Door to Nature: Walking Sticks

Camouflage at its best

A friend recently showed me a photo she took of a walking stick near her home. No, it’s not a cane to help one navigate rough terrain – it’s an insect. These delicate-looking creatures are not easy to find because their bodies act as camouflage against tree branches and twigs.

We had an abundance of them on our property about 20 years ago, but I can’t remember the last time I saw one. Their normal range is the hardwood forests across much of the northern part of North America. They are referred to as phasmid insects in the Phylliidae family, and other names are stick bugs or stick insects.

The family name comes from the Greek for “phantom” or “apparition,” referring to their resemblance to vegetation. They are wingless and use their body shape and appearance to blend in with the trees they forage on. They feed on living or dead plant material, but mainly the leaves of oak, cherry, hazelnut and sometimes black locust trees, eating the leaf tissue among the veins. That means they are skeletonizer insects. The main feeding time is between 9 pm and 3 am.

The long, thin body of the walking stick looks like a twig. The creature creeps slowly along a branch or over dead leaves and is not readily noticed. Its movements stop and start in a deliberately halting manner, and it becomes motionless when danger lurks. If that defense fails, the walking stick can eject a foul-smelling liquid that usually discourages predators.

Adult females tend to be larger – up to three and three-quarters inches – and they may have some green mixed in with the brown color. Males are all brown and smaller, reaching a length of three inches. Walking sticks have six legs, but the front two legs are often extended forward on the branch, helping them look even more like twigs. If a leg is lost, they can regenerate it. Few other insects and none of the higher animals can do this. 

The female drops eggs – sometimes up to 100 – at random as she walks along. A quick-drying, waterproof, varnish-like fluid coats each egg when it’s laid, providing it with a highly protective case. The oval egg is about three millimeters long and is a polished black color with a whitish stripe on the side.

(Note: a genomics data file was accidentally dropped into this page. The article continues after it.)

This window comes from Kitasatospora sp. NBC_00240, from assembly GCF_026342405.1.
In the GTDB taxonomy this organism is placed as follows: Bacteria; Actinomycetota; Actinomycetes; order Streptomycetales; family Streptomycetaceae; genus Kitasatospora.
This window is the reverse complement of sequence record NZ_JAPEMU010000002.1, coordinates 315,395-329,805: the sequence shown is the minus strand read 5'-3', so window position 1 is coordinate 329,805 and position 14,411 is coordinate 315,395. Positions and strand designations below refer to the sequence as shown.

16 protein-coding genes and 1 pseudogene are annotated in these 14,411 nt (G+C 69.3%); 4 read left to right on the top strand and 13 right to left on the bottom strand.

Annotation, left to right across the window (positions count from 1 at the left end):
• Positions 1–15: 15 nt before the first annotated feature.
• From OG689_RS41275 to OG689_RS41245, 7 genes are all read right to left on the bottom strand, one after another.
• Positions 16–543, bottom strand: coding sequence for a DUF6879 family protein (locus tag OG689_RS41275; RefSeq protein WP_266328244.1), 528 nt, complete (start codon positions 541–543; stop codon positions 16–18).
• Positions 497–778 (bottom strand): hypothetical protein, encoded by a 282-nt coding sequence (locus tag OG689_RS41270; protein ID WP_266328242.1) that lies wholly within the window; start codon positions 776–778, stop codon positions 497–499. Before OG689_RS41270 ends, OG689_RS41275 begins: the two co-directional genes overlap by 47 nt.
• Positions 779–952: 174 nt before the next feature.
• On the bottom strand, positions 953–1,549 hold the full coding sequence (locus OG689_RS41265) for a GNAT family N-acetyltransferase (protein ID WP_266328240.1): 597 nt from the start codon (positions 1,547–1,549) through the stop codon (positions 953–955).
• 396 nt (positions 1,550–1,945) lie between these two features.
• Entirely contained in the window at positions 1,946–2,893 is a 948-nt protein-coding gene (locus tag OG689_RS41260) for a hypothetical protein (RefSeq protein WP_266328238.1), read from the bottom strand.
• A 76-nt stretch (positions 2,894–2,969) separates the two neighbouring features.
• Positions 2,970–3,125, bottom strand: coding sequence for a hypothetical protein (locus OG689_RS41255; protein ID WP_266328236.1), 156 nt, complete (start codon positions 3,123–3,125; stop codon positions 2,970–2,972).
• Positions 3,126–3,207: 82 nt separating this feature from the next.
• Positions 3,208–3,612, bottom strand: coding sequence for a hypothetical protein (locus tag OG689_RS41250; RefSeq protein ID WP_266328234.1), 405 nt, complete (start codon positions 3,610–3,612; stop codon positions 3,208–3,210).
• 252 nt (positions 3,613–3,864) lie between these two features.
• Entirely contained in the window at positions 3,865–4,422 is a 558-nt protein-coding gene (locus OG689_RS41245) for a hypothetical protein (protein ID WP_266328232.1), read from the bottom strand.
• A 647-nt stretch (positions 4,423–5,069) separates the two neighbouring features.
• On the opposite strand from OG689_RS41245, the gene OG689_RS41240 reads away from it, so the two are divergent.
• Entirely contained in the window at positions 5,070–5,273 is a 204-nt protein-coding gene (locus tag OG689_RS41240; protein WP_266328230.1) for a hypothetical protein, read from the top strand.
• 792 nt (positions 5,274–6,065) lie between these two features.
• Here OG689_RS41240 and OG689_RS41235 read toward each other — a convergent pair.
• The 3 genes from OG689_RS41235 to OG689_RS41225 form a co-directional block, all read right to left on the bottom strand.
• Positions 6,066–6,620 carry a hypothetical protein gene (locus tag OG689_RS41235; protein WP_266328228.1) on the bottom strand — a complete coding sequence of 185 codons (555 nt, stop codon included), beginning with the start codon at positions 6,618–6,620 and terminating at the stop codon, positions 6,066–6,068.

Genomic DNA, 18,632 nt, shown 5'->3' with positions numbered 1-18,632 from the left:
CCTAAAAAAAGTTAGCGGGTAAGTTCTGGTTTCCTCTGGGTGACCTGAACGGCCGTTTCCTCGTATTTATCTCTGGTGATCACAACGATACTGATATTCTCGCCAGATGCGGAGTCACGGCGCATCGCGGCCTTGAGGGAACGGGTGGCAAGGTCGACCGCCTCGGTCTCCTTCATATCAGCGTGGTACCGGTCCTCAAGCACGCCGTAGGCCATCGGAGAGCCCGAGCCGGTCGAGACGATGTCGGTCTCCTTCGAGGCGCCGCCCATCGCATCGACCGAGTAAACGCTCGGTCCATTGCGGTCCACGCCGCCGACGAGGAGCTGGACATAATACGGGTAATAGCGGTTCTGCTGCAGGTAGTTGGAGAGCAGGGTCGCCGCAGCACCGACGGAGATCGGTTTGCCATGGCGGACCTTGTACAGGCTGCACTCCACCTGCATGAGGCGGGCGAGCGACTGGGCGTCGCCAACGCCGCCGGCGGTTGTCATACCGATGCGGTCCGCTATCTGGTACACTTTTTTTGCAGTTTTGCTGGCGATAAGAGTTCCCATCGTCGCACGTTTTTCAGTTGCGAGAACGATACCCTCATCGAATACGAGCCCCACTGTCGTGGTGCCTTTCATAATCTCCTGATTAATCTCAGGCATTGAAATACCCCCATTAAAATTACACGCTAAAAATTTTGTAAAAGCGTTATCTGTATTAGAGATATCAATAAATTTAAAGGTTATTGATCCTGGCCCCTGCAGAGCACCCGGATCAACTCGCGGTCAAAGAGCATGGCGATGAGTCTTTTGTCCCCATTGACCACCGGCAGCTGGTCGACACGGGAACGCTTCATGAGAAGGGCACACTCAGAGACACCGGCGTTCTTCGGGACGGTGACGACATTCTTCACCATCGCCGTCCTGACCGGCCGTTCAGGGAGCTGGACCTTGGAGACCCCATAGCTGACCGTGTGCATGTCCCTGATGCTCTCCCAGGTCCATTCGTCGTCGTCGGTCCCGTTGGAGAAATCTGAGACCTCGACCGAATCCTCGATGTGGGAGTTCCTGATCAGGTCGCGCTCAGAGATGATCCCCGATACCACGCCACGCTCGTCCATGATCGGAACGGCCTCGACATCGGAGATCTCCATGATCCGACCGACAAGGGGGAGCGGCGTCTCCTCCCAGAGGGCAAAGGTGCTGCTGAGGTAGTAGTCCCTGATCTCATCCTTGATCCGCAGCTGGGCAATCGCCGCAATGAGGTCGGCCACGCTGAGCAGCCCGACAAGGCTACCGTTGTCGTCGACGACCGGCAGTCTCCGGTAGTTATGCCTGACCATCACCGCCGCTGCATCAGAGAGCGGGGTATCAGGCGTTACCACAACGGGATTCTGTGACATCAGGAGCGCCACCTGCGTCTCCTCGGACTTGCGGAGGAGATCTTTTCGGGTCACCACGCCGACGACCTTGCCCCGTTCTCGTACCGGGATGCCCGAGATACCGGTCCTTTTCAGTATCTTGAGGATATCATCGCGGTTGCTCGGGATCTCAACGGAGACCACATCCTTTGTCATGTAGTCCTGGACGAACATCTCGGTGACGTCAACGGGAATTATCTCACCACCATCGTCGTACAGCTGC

The eggs must be extremely durable because this is the only way walking sticks at this latitude can survive the winter. Hibernation takes place during the egg stage, when the eggs simply lie where they have fallen. The warmth of early spring brings about the hatching, when the young, which have been “folded” within the egg, emerge as nymphs that are about four and a half millimeters long, with a uniform, pale yellowish-green color: a perfect match for the new, green spring vegetation, which provides good protection from predators.

Like grasshoppers and field crickets, walking sticks go through an incomplete metamorphosis, with the nymphs hatching from the eggs and looking like miniature adults. They eat, grow and shed their skin only twice before reaching adult size. Hatching to maturity takes about six weeks. Young walking sticks are green and turn brown once they become adults.

In my research, I’ve found varying opinions about the colors: green for the young only or for females, and brown mostly for males. One reference says that if you see a green walking stick in late summer, it’s probably a male. The female will be brown to gray-brown to help her blend in with the trees.

There are more than 3,000 species of walking sticks in the world – many in the tropics – and some can grow to be 12 inches long. There are four other species that inhabit the southern parts of the United States.

Predators that eat these insects are birds, bats, spiders, reptiles and small mammals. Some creatures eat only the droppings of walking sticks.

Studies have found that, when kept in captivity, these creatures lived for about three years, with the females laying about 300 eggs during their lifetime. The female walking stick is one of the insects that can reproduce without mating, which is called parthenogenesis or asexual reproduction. It’s also common in a number of ants, bees and wasps. When a female walking stick mates with a male, only 50 percent of the eggs will be males.

If you happen to find a walking stick, take the time to appreciate its marvelous adaptation to its surroundings. The fascinating life histories of these native insects can add considerable pleasure to our existence on this planet and remind us that we humans are only one infinitesimal strand in the great web of nature.